If it is a detached garage it needs its own main breaker/disconnect 225.30 (Some AHJ's require this be on the exterior), and a EGC going back to the main house panel in addition to the grounding system at the garage. 250.32(A)
Mark Stetson Stetson Electric
Re: Sub in Garage#39406 06/19/0412:39 AM06/19/0412:39 AM
Check for the fire wall rating, some local codes will require a 1, or 2 hour rating for a wall from a garage to dwelling space. Condo's especially! So in this case your openings would need to be of a certain (small TBA) size. Depanding on the fire code. Or you'll have to go with a surface panel. In some cases like this I'll have the general put up the rock where the panel will be, put a 14x14x4 box above it, stub all the cable evenly in a pattern into the back of it. (2 for larger circuit counts) Then a 2 1/2" nipple into the panel. This way, it's a pattern of small holes, (that you can feed and chalk from the back) as opposed to a 14x36" hole. Theres nothing sillier than a rock box, and chaulk for a panel!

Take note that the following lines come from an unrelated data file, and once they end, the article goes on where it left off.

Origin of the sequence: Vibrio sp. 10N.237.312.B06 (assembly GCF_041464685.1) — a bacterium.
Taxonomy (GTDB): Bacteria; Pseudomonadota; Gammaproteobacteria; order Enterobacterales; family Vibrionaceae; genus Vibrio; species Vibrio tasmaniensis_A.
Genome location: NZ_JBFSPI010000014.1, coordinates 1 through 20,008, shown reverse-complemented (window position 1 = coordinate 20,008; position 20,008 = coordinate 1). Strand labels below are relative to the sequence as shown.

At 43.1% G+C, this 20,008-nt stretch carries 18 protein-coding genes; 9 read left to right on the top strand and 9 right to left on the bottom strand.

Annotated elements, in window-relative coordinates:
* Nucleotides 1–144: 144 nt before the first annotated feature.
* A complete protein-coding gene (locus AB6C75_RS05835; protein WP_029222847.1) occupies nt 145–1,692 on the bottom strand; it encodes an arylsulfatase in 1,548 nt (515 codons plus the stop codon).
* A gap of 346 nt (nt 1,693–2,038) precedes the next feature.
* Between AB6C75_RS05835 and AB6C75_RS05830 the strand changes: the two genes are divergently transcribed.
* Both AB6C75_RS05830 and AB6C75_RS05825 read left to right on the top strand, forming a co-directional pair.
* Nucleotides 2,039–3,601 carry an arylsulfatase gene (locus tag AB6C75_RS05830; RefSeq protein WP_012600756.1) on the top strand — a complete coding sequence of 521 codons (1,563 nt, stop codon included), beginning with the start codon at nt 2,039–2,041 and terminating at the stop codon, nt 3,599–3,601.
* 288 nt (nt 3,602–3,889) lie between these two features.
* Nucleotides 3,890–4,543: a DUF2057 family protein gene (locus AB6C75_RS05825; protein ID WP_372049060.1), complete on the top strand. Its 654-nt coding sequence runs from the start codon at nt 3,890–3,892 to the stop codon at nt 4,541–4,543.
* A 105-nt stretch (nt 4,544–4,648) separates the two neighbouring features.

I put cans in cieling that i didn't know was going to be fire rated once, boy was that a mistake!
Mark Heller "Well - I oughta....." -Jackie Gleason
Re: Sub in Garage#39408 06/21/0404:22 PM06/21/0404:22 PM
Techgod, a separate EGC is not needed from the house to a detached garage as long as there are no other metallic connections between the two buildings (TV, phone, water pipe, etc...). However, I personally would never run only three wire for a detached garage (I doubt that any licensed/informed electrician would).